Defeat of Trump Is a Crucial Victory, but Our Work Has Just Begun

MAPA Newsletter December 2020

Indian-American voters in Washington, DC celebrating removal of Trump on Nov. 7. photo
Indian-American voters in Washington, DC celebrating removal of Trump on Nov. 7. photo

by Cole Harrison

A broad-based, democratic people’s movement and voter turnout of historic proportions defeated Donald Trump’s bid for a second term and elected Joe Biden president and Kamala Harris vice-president in early November. The faux-populist, openly racist, authoritarian politics of Trumpism were beaten back, at least for now – enough to allow progressive forces to regroup and fight on more favorable terrain. People of color made the difference, increasing their share of the electorate from 23% to 30%.  Latinos, who were reviled mercilessly by Trump for the last five years, led the way, jumping from 12.6 million voters in 2016 to 20.6 million in 2020.  Blacks went from 17.1 million to 19.0 million and  Asians from 1.1 million to 4.7 million.   All these groups voted strongly for Biden, while 57% of whites supported Trump.

Democrats took back Michigan, Wisconsin, and Pennsylvania, the industrial Midwest states that gave Trump victory in 2016, as massive Black turnouts in Detroit and Philadelphia combined with labor-fueled turnout drives. Making significant inroads into the previously solid-red South, they also apparently won Georgia and came close in North Carolina.

The Latino surge probably flipped Arizona and put in place a relatively new “brown belt” of Democratic states in Arizona, New Mexico, and Colorado.  Biden fell short by 6% in Texas.

The majority of those with incomes over $100,000 supported Trump, while incomes under $100,000 favored Biden.  Voters under 30 supported Biden by a decisive 62%-35% and increased their turnout by eight percentage points, while older voters were more evenly split.  A predicted move of over-65s to Biden did not materialize, although he made inroads in this demographic.

In the highest-turnout election in memory, 75 million eligible voters still did not vote.  The real potential to make progressive change in the United States lies with these, largely poor and alienated, voters.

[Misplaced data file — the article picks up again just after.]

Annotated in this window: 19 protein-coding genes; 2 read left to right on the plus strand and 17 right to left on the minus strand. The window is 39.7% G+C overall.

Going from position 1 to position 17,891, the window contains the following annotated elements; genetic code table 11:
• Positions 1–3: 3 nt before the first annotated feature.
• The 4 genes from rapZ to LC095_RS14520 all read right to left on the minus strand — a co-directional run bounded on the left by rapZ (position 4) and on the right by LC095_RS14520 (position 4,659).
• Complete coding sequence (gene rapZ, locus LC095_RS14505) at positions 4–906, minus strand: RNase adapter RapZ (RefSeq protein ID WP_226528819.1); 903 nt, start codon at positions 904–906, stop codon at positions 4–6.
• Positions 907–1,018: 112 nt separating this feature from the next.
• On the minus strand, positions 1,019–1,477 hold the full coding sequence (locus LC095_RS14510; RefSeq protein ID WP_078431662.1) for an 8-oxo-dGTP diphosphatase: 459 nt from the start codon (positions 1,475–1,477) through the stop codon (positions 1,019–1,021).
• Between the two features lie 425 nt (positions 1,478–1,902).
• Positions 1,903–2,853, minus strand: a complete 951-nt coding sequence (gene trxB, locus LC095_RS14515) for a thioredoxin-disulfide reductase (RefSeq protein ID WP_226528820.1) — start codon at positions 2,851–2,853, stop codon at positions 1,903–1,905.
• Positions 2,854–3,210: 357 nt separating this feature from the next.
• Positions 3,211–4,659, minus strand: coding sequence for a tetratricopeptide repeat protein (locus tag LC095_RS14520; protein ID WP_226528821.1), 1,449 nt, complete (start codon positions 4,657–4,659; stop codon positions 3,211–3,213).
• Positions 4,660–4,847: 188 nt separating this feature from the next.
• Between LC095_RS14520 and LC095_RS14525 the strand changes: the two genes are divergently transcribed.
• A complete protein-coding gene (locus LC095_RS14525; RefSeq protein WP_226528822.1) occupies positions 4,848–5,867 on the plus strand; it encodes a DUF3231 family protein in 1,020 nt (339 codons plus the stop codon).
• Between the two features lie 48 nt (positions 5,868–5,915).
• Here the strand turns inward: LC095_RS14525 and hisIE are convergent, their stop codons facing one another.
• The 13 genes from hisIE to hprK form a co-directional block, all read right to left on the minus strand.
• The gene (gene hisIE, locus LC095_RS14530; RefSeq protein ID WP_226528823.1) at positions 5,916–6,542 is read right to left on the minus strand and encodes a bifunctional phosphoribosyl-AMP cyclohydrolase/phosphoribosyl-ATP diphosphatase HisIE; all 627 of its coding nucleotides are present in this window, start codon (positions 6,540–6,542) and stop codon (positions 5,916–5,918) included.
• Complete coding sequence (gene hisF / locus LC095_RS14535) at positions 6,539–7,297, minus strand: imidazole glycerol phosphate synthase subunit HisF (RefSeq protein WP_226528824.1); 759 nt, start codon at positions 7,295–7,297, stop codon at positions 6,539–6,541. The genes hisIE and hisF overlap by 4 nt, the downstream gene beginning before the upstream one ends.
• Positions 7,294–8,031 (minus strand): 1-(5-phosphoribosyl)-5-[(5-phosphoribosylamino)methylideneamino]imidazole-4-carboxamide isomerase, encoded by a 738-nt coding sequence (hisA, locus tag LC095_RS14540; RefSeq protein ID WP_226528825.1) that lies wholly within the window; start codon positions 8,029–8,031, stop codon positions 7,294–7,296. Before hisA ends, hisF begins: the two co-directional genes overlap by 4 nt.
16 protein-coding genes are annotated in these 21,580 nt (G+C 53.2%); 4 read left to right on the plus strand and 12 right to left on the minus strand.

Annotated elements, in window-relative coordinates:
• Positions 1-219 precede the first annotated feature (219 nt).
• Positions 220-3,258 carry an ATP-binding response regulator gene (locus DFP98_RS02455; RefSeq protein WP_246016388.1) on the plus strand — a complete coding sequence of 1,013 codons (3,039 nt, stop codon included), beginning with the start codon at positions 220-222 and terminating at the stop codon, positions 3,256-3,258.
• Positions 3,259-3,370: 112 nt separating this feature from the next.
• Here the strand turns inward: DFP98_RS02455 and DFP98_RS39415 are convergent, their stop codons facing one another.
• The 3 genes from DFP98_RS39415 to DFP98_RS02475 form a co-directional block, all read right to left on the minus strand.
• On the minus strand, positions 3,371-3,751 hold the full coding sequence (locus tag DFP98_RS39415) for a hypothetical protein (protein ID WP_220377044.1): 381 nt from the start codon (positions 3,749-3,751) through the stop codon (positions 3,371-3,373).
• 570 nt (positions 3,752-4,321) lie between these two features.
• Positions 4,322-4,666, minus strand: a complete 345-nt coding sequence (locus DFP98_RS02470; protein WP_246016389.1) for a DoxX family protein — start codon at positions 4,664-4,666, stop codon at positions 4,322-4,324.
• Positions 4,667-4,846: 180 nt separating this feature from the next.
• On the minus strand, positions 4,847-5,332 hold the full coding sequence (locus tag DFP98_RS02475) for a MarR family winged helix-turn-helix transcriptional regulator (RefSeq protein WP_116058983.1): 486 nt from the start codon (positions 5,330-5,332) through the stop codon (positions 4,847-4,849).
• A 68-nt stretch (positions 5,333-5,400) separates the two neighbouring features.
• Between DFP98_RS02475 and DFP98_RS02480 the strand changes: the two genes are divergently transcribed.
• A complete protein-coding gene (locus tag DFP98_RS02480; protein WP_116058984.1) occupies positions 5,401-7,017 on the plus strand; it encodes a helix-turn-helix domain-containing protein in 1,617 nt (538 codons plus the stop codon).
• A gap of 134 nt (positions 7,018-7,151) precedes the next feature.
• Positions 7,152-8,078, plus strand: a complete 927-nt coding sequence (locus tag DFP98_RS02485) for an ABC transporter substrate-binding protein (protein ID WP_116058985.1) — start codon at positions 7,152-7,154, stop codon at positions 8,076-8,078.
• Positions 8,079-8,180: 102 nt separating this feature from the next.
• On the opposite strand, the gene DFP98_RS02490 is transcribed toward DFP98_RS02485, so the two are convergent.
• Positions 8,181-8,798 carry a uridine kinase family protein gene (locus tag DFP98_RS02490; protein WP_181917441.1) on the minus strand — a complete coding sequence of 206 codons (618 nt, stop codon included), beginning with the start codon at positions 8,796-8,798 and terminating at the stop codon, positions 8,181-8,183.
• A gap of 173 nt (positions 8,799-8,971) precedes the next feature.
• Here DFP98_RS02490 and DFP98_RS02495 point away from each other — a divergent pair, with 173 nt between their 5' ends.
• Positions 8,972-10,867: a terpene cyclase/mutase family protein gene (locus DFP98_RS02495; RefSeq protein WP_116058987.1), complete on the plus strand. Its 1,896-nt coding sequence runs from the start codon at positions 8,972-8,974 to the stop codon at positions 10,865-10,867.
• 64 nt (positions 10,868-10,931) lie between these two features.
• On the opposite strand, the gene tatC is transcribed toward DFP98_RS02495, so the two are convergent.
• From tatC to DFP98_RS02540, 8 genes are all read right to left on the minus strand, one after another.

The turnout surge that elected Biden was fueled by labor and people of color led progressive organizations who knocked on doors and dialed millions of phone numbers.   Biden’s administration must now deliver for the progressive base or we will face a return of Trumpism in future elections.

Mike Siegel, a Congressional candidate in the Houston/Austin area that Peace Action worked hard to support, fell short by 52%-45%.  Reflecting on his loss in an interview, he pointed out the need for investment in deep, long-term organizing, and clear, focused messaging highlighting real material benefits of a progressive agenda, to overcome cynicism.  For example, 72% of voters in a Fox News exit poll supported a government-run health plan — but it wasn’t on the ballot.

Peace Action members joined weekly phone banks for Siegel and Kara Eastman in Nebraska.  Peace Action endorsed candidates won in 86% of their races.

Though a majority of voters repudiated Trump, overall it was a close election. Democrats lost seats in the House, and their small gains in the Senate may not be sufficient to take control of the chamber; that will depend on Georgia’s runoff election Jan. 5.

Relying on super-patriotism and militarism, anti-socialist scare tactics, racism and anti-immigrant rhetoric, Trump made a sharper, broader, more ideological case for his re-election than he did in 2016, while Biden, the Democrats’ standard bearer, framed an appeal to decency and common sense rather than driving home a strong message on the economic crisis, health care, and other practical issues.  Tension between centrist and progressive Democrats broke out immediately after the election, with centrists like Jim Clyburn claiming progressive issues scared off moderate voters.  Alexandria Ocasio-Cortez and Ro Khanna, by contrast, pointed out Biden’s debt to progressives who knocked doors and registered and turned out new voters; Congressional backers of Medicare for All and the Green New Deal were nearly all returned to office.

Fascist Threat to Democracy Remains

Republicans reduced the Black and Democratic vote by gerrymandering, voter suppression, reducing  the number of polling stations, undermining the Postal Service, and claiming that absentee and early votes were fraudulent.  Despite these attacks, the country’s electoral machinery functioned largely without problems.  Feared attacks by far-right wing militias on voters mostly did not take place or were small and isolated.

Mass. Peace Action organized a “Defending the Election and our Democracy” webinar on Oct. 6. After the election, we helped to organize a Protect the Results rally on Boston Common on Nov. 4 and a “Protect Our People, Grow Our Power” march to lift up the progressive agenda on Nov. 7, just after the news media declared Biden the winner, Each of these rallies drew 500-800 people.

With Trump and most Republicans refusing to concede the election, the threat of an energized fascist movement remains acute.  We must remain vigilant to ensure that the transition of administrations takes place without interference.   A renewed struggle for Federal standards and support for voting procedures, and against structural barriers like the Electoral College, are among the measures needed to expand democracy.